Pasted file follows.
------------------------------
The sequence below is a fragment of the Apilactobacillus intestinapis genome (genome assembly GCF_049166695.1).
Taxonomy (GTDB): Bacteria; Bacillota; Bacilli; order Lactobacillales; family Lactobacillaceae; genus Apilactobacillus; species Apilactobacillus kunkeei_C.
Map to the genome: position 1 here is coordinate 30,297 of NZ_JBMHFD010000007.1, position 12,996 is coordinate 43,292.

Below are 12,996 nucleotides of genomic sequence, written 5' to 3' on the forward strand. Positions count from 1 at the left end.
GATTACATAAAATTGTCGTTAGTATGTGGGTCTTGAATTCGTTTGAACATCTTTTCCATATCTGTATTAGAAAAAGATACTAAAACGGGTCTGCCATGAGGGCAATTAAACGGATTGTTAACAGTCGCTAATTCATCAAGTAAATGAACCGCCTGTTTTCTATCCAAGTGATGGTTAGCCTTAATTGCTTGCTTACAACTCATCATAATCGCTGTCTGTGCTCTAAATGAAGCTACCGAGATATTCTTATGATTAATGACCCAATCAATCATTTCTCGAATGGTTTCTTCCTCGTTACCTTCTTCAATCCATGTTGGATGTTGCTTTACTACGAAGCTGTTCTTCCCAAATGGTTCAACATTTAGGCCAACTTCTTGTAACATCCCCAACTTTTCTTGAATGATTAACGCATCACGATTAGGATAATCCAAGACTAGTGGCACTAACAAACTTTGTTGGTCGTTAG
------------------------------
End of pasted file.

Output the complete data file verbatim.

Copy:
The sequence below is a fragment of the Apilactobacillus intestinapis genome (genome assembly GCF_049166695.1).
Taxonomy (GTDB): Bacteria; Bacillota; Bacilli; order Lactobacillales; family Lactobacillaceae; genus Apilactobacillus; species Apilactobacillus kunkeei_C.
Map to the genome: position 1 here is coordinate 30,297 of NZ_JBMHFD010000007.1, position 12,996 is coordinate 43,292.

Below are 12,996 nucleotides of genomic sequence, written 5' to 3' on the forward strand. Positions count from 1 at the left end.
GATTACATAAAATTGTCGTTAGTATGTGGGTCTTGAATTCGTTTGAACATCTTTTCCATATCTGTATTAGAAAAAGATACTAAAACGGGTCTGCCATGAGGGCAATTAAACGGATTGTTAACAGTCGCTAATTCATCAAGTAAATGAACCGCCTGTTTTCTATCCAAGTGATGGTTAGCCTTAATTGCTTGCTTACAACTCATCATAATCGCTGTCTGTGCTCTAAATGAAGCTACCGAGATATTCTTATGATTAATGACCCAATCAATCATTTCTCGAATGGTTTCTTCCTCGTTACCTTCTTCAATCCATGTTGGATGTTGCTTTACTACGAAGCTGTTCTTCCCAAATGGTTCAACATTTAGGCCAACTTCTTGTAACATCCCCAACTTTTCTTGAATGATTAACGCATCACGATTAGGATAATCCAAGACTAGTGGCACTAACAAACTTTGTTGGTCGTTAG